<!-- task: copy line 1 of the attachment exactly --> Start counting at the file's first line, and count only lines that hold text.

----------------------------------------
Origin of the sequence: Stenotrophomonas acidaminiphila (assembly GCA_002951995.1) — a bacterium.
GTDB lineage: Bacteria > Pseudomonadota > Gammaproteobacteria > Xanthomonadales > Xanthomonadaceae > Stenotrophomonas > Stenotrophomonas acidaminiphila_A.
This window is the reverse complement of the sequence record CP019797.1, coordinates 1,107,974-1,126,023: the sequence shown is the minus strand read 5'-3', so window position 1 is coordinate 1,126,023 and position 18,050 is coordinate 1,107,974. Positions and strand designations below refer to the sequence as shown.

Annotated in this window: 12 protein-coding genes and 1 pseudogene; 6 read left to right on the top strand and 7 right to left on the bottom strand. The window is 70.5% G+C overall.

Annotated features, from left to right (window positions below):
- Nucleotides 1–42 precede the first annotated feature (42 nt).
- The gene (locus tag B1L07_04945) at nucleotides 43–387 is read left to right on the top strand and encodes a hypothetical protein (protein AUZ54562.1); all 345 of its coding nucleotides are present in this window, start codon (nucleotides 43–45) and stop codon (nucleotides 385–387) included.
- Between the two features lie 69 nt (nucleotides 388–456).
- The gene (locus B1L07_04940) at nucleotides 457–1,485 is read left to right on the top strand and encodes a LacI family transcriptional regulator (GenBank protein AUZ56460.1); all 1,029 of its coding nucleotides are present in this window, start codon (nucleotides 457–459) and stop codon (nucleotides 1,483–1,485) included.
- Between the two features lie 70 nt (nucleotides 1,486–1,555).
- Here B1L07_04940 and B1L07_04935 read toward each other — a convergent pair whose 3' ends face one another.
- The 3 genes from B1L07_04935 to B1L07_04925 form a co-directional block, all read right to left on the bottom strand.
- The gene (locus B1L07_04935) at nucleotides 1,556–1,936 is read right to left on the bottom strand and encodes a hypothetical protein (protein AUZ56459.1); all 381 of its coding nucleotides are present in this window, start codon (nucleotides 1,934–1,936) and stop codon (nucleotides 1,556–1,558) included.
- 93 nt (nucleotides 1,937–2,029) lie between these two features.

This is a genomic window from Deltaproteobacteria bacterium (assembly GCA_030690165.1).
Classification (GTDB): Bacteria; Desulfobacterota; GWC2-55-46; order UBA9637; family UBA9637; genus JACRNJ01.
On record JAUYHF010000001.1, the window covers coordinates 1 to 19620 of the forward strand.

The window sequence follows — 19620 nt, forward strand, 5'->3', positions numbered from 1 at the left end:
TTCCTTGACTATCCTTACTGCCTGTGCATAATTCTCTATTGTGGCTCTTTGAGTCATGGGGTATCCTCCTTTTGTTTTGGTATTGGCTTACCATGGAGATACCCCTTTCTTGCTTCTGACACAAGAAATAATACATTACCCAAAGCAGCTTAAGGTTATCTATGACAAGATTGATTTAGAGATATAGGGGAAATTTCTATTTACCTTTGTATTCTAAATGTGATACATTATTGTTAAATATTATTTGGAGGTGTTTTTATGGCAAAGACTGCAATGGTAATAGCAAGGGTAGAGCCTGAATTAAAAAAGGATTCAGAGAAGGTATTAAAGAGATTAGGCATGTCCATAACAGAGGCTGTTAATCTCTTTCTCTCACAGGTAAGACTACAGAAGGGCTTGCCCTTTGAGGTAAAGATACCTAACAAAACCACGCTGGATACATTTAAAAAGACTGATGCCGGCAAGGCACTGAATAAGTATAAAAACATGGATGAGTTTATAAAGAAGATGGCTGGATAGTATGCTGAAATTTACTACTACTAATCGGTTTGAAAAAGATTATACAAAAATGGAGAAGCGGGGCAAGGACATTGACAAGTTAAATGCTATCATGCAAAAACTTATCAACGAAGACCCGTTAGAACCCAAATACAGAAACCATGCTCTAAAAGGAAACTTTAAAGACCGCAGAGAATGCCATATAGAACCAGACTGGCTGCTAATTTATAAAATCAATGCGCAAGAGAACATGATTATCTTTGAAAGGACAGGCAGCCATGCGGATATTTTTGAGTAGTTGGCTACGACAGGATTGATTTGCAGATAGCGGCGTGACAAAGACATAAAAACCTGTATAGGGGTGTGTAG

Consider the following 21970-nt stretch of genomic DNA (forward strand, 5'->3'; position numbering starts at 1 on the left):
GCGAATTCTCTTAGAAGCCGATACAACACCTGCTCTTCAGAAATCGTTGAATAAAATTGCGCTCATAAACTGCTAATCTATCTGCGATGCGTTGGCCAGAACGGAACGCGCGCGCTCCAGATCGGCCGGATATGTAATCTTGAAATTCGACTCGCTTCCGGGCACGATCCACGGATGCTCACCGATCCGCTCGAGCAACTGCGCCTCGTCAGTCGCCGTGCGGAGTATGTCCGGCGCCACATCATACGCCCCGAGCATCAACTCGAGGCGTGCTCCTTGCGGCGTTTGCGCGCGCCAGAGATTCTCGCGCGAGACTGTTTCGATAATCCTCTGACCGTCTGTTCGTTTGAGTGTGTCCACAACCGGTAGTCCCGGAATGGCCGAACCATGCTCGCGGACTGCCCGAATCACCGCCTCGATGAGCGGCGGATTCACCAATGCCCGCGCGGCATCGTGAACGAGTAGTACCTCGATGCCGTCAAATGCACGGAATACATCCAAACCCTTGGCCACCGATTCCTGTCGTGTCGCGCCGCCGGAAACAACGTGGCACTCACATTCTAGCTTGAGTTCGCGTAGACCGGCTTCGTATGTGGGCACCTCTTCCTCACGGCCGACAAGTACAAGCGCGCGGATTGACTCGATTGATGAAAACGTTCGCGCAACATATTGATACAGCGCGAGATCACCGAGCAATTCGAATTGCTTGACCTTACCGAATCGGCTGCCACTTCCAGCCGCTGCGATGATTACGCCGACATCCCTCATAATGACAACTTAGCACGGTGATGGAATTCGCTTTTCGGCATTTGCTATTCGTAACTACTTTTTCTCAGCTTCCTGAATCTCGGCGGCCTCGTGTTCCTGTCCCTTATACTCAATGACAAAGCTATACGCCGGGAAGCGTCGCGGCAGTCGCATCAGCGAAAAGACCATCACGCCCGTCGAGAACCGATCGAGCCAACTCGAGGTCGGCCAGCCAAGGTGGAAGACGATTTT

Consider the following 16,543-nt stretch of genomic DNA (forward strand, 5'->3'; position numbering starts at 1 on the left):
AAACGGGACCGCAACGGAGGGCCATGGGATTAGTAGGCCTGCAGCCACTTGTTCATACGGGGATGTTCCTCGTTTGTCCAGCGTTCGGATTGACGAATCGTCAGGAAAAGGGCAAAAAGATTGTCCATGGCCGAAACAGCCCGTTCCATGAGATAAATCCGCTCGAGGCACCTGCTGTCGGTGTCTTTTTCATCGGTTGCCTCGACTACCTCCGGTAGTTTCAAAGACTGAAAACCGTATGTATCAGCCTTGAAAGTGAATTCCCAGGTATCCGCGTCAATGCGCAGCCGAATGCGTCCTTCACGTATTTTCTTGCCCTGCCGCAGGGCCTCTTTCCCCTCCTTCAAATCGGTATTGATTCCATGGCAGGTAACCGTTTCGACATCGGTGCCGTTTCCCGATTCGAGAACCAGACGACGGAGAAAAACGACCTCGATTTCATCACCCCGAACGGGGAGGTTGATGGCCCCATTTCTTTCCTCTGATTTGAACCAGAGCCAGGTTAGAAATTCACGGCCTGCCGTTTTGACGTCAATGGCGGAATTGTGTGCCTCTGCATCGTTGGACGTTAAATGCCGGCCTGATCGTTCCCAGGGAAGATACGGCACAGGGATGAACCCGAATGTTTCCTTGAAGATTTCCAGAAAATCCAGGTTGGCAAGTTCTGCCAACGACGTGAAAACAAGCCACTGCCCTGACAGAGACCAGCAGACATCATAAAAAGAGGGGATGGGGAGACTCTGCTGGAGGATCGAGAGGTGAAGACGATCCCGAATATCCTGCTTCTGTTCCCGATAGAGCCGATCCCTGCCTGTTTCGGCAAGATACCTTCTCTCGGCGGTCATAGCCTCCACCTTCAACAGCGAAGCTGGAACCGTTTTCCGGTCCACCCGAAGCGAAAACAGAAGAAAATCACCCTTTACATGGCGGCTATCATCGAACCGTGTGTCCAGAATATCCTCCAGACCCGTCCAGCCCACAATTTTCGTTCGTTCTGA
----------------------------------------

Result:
Origin of the sequence: Stenotrophomonas acidaminiphila (assembly GCA_002951995.1) — a bacterium.